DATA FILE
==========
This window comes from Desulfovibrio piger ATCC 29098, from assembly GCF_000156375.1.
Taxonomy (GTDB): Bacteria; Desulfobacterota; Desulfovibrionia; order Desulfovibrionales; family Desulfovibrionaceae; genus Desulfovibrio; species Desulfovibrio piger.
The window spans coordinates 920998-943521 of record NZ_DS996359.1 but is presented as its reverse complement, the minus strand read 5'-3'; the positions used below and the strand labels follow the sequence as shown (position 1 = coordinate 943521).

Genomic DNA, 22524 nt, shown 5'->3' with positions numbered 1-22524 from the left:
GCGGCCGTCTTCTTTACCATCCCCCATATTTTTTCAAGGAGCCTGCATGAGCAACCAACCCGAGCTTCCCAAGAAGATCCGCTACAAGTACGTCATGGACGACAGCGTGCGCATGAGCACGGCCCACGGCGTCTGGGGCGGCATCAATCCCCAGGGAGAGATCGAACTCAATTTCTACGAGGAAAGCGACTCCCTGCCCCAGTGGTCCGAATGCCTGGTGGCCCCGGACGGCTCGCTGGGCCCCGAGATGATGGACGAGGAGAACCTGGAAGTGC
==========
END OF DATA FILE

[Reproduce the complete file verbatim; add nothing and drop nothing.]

This window comes from Desulfovibrio piger ATCC 29098, from assembly GCF_000156375.1.
Taxonomy (GTDB): Bacteria; Desulfobacterota; Desulfovibrionia; order Desulfovibrionales; family Desulfovibrionaceae; genus Desulfovibrio; species Desulfovibrio piger.
The window spans coordinates 920998-943521 of record NZ_DS996359.1 but is presented as its reverse complement, the minus strand read 5'-3'; the positions used below and the strand labels follow the sequence as shown (position 1 = coordinate 943521).

Genomic DNA, 22524 nt, shown 5'->3' with positions numbered 1-22524 from the left:
GCGGCCGTCTTCTTTACCATCCCCCATATTTTTTCAAGGAGCCTGCATGAGCAACCAACCCGAGCTTCCCAAGAAGATCCGCTACAAGTACGTCATGGACGACAGCGTGCGCATGAGCACGGCCCACGGCGTCTGGGGCGGCATCAATCCCCAGGGAGAGATCGAACTCAATTTCTACGAGGAAAGCGACTCCCTGCCCCAGTGGTCCGAATGCCTGGTGGCCCCGGACGGCTCGCTGGGCCCCGAGATGATGGACGAGGAGAACCTGGAAGTGC